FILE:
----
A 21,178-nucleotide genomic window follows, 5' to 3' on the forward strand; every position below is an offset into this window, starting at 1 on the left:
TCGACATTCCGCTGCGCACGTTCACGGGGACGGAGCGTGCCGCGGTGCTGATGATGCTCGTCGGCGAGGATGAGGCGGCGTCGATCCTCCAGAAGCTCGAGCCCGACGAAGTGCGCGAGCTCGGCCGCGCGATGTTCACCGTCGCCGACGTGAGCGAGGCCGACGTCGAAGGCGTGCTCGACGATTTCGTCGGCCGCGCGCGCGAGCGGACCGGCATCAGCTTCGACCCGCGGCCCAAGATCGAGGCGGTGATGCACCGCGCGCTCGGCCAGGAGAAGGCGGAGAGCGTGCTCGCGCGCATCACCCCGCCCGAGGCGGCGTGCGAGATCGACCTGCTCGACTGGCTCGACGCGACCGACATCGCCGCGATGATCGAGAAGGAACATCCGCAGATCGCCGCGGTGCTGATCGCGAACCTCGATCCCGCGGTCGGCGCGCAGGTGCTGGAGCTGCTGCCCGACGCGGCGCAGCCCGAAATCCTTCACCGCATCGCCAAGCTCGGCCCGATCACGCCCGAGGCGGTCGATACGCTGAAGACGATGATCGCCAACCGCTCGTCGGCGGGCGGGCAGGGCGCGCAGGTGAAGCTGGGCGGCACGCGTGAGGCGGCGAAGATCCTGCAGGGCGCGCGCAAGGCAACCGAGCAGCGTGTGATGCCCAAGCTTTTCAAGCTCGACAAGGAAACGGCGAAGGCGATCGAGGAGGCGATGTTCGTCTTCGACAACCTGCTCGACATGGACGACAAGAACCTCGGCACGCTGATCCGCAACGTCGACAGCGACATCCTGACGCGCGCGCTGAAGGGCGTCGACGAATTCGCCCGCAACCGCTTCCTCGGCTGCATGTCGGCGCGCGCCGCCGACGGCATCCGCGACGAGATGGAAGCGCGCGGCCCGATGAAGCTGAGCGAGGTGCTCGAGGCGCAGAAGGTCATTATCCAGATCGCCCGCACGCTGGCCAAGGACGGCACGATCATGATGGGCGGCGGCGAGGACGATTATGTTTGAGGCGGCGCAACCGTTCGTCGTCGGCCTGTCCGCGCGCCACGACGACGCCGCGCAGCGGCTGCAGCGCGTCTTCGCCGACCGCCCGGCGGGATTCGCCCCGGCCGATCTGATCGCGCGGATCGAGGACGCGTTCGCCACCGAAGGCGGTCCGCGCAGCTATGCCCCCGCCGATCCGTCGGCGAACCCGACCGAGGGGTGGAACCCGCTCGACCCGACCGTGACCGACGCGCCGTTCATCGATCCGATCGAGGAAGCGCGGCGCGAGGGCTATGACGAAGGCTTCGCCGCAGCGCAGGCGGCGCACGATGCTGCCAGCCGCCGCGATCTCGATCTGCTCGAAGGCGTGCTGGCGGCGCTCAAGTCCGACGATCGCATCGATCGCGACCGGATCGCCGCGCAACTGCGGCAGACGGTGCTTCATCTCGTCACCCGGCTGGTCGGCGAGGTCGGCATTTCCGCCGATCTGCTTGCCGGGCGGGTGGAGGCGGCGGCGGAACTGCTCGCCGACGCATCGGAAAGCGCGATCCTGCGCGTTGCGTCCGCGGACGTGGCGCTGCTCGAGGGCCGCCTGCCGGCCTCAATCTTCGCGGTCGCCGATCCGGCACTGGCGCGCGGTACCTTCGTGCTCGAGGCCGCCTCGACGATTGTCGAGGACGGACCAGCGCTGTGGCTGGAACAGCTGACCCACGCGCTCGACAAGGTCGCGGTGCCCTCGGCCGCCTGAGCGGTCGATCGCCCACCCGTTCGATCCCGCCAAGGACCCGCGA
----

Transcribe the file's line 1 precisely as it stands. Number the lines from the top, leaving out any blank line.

A 21,178-nucleotide genomic window follows, 5' to 3' on the forward strand; every position below is an offset into this window, starting at 1 on the left: